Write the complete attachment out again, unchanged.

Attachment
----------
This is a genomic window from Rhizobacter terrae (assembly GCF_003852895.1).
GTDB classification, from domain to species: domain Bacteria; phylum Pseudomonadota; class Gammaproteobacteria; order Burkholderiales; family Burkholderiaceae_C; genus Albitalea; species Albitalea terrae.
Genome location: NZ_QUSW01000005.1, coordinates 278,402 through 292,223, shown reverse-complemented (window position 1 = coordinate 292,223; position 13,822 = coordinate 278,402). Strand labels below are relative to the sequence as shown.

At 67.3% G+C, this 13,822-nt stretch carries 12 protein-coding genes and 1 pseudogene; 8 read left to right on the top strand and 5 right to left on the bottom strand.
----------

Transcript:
This is a genomic window from Rhizobacter terrae (assembly GCF_003852895.1).
GTDB classification, from domain to species: domain Bacteria; phylum Pseudomonadota; class Gammaproteobacteria; order Burkholderiales; family Burkholderiaceae_C; genus Albitalea; species Albitalea terrae.
Genome location: NZ_QUSW01000005.1, coordinates 278,402 through 292,223, shown reverse-complemented (window position 1 = coordinate 292,223; position 13,822 = coordinate 278,402). Strand labels below are relative to the sequence as shown.

At 67.3% G+C, this 13,822-nt stretch carries 12 protein-coding genes and 1 pseudogene; 8 read left to right on the top strand and 5 right to left on the bottom strand.